Because these revisions will guide future BSA/AML examinations, banks may wish to review the new language to better understand regulatory expectations and better evaluate their own BSA/AML compliance programs.

 


See BSA/AML Manual, April 2020 Update.

2 See Comptroller of the Currency Statement on FFIEC BSA/AML Manual, News Release 2020-55 (April 15, 2020).

3 See FFIEC, Federal and State Regulators Release Updates to BSA/AML Examination Manual, Press Release (April 15, 2020).

4 See 2014 Bank Secrecy Act/ Anti-Money Laundering Examination Manual.

©2020 Greenberg Traurig, LLP. All rights reserved. National Law Review, Volume X, Number 113

TRENDING LEGAL ANALYSIS


About this Author

Carl Fornaris, Greenberg Traurig Law Firm, Miami and Washington DC, Finance and Corporate Law Attorney
Shareholder

Carl A. Fornaris is an attorney in firm's Financial Regulatory and Compliance Practice. With 24 years of legal experience, Carl advises banks and their holding companies, investment advisers, securities broker dealers, gaming firms, money services businesses and other financial institutions on all aspects of their business. These include  licensing, capital-raising transactions, acquisitions and divestitures, USA PATRIOT Act/BSA/AML compliance and OFAC sanctions programs (including permissible financial activities in Cuba), critical examination reports and enforcement...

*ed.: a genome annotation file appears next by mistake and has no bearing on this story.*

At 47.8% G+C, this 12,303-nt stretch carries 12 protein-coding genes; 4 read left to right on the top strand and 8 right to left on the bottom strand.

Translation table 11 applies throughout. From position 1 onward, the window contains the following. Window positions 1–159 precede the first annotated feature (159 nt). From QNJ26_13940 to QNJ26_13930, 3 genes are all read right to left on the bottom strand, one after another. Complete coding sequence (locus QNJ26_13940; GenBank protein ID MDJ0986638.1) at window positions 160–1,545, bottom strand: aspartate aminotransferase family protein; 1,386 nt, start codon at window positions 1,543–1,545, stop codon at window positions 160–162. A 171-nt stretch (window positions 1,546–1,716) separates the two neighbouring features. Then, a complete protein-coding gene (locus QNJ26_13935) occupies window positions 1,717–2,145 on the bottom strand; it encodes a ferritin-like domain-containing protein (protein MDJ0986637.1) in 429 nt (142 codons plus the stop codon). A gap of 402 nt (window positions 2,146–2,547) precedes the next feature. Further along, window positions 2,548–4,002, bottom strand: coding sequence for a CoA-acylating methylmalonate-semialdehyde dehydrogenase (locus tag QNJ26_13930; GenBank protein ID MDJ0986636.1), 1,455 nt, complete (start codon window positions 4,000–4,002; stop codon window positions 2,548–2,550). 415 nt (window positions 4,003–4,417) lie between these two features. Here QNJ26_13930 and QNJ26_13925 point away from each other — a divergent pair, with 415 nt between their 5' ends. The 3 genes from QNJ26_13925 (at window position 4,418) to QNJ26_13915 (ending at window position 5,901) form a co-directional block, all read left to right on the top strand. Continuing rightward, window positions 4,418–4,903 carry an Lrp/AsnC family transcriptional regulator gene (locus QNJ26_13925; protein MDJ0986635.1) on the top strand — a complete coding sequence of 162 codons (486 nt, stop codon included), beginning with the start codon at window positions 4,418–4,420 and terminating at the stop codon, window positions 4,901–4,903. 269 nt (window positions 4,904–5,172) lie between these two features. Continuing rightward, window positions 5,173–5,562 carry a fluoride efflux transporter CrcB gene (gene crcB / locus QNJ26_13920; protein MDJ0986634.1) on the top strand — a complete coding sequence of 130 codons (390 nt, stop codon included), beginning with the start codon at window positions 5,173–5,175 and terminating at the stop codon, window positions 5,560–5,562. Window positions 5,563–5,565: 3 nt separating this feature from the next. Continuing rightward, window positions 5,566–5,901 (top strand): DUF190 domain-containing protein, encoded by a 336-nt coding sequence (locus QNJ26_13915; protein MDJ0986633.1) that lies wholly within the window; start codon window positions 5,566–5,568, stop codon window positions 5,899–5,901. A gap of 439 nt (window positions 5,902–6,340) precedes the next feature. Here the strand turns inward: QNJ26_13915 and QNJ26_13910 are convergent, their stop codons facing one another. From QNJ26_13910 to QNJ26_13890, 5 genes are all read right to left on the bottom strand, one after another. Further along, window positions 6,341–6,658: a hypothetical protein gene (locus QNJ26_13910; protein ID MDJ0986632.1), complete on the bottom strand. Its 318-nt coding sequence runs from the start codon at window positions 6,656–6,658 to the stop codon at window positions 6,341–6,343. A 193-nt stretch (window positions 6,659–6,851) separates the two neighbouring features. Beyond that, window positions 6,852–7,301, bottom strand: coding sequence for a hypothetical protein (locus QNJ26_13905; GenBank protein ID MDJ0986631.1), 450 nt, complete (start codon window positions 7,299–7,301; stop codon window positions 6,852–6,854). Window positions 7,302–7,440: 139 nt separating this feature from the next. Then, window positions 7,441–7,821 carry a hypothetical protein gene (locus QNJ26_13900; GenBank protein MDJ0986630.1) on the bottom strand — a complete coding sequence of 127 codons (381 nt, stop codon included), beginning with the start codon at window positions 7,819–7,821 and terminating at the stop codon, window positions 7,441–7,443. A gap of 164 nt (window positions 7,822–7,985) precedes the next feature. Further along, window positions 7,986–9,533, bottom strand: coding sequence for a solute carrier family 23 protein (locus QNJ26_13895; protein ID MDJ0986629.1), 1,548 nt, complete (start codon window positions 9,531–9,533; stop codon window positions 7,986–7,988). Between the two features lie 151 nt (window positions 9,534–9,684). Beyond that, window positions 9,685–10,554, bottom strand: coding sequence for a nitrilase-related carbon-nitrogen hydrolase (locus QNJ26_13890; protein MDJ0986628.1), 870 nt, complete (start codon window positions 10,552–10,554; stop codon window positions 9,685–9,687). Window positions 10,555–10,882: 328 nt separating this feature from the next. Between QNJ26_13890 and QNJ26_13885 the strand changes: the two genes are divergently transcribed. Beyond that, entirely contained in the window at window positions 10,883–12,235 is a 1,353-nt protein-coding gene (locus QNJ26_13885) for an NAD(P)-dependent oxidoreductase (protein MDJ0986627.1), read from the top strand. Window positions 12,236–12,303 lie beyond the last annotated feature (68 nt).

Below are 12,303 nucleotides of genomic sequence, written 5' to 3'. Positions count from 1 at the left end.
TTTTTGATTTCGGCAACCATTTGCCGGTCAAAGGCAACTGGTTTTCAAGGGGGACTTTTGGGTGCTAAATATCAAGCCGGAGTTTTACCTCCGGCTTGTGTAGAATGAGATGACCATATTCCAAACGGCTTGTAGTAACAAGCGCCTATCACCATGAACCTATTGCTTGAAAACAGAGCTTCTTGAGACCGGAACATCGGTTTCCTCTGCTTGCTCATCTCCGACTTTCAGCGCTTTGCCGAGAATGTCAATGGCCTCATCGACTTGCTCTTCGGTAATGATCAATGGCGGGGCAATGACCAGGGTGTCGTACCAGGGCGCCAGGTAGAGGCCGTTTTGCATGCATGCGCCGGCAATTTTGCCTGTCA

305-579-0626
Kyle R. Freeny Shareholder Anti-money laundering issues Bank Secrecy Act Anti-corruption, Foreign Corrupt Practices Act, Asset forfeiture, Foreign Agents Registration Act FARA, Government investigations,Compliance counseling
Shareholder

Kyle R. Freeny, a skilled trial attorney and former federal prosecutor for the Special Counsel’s Office and the Department of Justice (DOJ), Criminal Division’s Money Laundering and Asset Recovery Section (MLARS), focuses her practice on white collar criminal defense, government and internal investigations, and anti-money laundering (AML) and international corruption matters.

Kyle was one of 19 prosecutors selected by Robert S. Mueller III to conduct the high-profile investigation into alleged Russian election interference, coordination between Russian officials and the Trump campaign, and related matters. As Assistant Special Counsel, Kyle played a lead role in federal tax and bank fraud investigations, as well as a money laundering investigation into the funding of Russian intelligence cyber intrusions during the 2016 Presidential election using cryptocurrency.

202-331-3118
Marina Olman Pal, Greenberg Trauig Law Firm, Miami, Corporate and Finance Law Attorney
Practice Group Attorney

Marina Olman-Pal advises foreign and U.S. financial institutions on licensing, regulatory and compliance matters. She represents clients before U.S. regulators such as the Federal Reserve, OCC, FDIC, FinCEN, OFAC, Florida Office of Financial Regulation and other supervisory authorities. Marina counsels foreign and U.S. financial institutions on a broad range of issues including the Bank Secrecy Act (BSA), anti-money laundering compliance and Office of Foreign Assets Control (OFAC) sanction programs.

Concentrations

  • ...
305-579-0779